Bête à chagrin (artist book)

Research output: Textual Creative WorksOther contribution

Abstract

Human animals have been living alongside other animals throughout our long history and, for at least 50,000 years, have worked and lived with others—dogs, cattle, horses—and, we can surmise, have for at least this long shared bonds of trust and affection. On average, though, the lifespan of companion and co-working animals is significantly shorter than that of humans, which means that such relationships invariably end in loss. This work addresses the inevitable mourning, and processes of memorialisation. We have sourced photographs of animals that were loved and lost, along with a sentence about some salient feature of each animal. Working with this data we have written prose poems that respond to the supplied photo and sentence. Poetry is a medium ideally suited to elegiac moments, and the shape of the resulting book evokes the constant turn and re-turn that is loss, and recovery, memory and forgetting.
Original languageEnglish
TypeArtist book
Media of outputTextual object
PublisherUniversity of Canberra
Number of pages26
Place of PublicationBelconnen ACT
Publication statusPublished - May 2017

Fingerprint

Animals
Artist's Book
Memorialization
Recovery
Companionship
Life Span
Forgetting
Cattle
History
Prose Poem
Poetry
Affection
Salient

Cite this

WEBB, J., HETHERINGTON, P., & MUNDEN, P. (2017, May). Bête à chagrin (artist book). Belconnen ACT: University of Canberra.
WEBB, Jen ; HETHERINGTON, Paul ; MUNDEN, Paul. / Bête à chagrin (artist book). 2017. Belconnen ACT : University of Canberra. 26 p.
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WEBB, J, HETHERINGTON, P & MUNDEN, P 2017, Bête à chagrin (artist book). University of Canberra, Belconnen ACT.

Bête à chagrin (artist book). / WEBB, Jen; HETHERINGTON, Paul; MUNDEN, Paul.

26 p. Belconnen ACT : University of Canberra. 2017, Artist book.

Research output: Textual Creative WorksOther contribution

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AU - HETHERINGTON, Paul

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N1 - Included in the exhibition Beauties and Beasts, curator Jordan Williams, exhibited at Belconnen Arts Centre May 2017

PY - 2017/5

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N2 - Human animals have been living alongside other animals throughout our long history and, for at least 50,000 years, have worked and lived with others—dogs, cattle, horses—and, we can surmise, have for at least this long shared bonds of trust and affection. On average, though, the lifespan of companion and co-working animals is significantly shorter than that of humans, which means that such relationships invariably end in loss. This work addresses the inevitable mourning, and processes of memorialisation. We have sourced photographs of animals that were loved and lost, along with a sentence about some salient feature of each animal. Working with this data we have written prose poems that respond to the supplied photo and sentence. Poetry is a medium ideally suited to elegiac moments, and the shape of the resulting book evokes the constant turn and re-turn that is loss, and recovery, memory and forgetting.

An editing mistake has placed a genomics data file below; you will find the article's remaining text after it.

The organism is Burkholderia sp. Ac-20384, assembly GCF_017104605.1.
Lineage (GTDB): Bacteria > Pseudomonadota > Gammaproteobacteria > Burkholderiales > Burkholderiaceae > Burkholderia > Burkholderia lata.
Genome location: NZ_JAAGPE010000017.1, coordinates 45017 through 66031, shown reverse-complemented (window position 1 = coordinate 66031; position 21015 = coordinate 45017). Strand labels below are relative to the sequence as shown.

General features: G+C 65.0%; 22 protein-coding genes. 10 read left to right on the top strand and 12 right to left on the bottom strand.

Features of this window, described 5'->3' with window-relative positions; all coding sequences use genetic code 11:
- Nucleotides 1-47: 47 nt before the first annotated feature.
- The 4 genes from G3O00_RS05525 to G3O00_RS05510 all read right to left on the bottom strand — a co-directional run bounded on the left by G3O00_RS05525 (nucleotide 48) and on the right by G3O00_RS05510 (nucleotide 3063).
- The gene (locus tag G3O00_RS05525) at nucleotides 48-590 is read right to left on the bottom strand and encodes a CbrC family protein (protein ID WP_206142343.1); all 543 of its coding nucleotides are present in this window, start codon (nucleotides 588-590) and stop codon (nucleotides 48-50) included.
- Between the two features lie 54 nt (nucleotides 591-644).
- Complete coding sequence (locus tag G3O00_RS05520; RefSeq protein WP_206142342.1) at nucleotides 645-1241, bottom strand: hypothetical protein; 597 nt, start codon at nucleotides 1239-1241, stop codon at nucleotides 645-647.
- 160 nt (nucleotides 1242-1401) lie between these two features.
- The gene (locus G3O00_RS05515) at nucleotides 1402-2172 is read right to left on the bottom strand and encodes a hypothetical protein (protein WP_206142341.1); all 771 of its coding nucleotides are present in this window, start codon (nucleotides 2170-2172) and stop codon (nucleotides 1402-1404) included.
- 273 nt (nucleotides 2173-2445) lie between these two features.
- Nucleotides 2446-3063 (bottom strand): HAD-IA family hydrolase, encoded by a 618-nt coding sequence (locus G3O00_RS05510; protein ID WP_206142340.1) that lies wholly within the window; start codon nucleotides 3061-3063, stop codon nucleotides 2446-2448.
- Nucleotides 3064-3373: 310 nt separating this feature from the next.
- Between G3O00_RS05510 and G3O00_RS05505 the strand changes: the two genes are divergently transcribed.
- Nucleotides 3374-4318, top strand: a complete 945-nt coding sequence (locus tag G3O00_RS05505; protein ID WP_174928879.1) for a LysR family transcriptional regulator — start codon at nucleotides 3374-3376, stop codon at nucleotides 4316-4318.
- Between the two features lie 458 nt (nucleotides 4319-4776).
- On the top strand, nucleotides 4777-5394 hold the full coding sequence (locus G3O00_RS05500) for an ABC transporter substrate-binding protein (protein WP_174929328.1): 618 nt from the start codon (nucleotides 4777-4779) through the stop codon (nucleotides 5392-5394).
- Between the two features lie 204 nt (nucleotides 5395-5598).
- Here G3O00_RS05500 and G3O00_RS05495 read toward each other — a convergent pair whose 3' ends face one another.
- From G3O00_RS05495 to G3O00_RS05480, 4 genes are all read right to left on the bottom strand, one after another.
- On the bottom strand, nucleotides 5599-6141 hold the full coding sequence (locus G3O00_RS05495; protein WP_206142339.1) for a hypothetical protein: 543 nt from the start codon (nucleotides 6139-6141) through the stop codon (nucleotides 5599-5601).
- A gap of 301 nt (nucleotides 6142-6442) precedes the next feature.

AB - Human animals have been living alongside other animals throughout our long history and, for at least 50,000 years, have worked and lived with others—dogs, cattle, horses—and, we can surmise, have for at least this long shared bonds of trust and affection. On average, though, the lifespan of companion and co-working animals is significantly shorter than that of humans, which means that such relationships invariably end in loss. This work addresses the inevitable mourning, and processes of memorialisation. We have sourced photographs of animals that were loved and lost, along with a sentence about some salient feature of each animal. Working with this data we have written prose poems that respond to the supplied photo and sentence. Poetry is a medium ideally suited to elegiac moments, and the shape of the resulting book evokes the constant turn and re-turn that is loss, and recovery, memory and forgetting.

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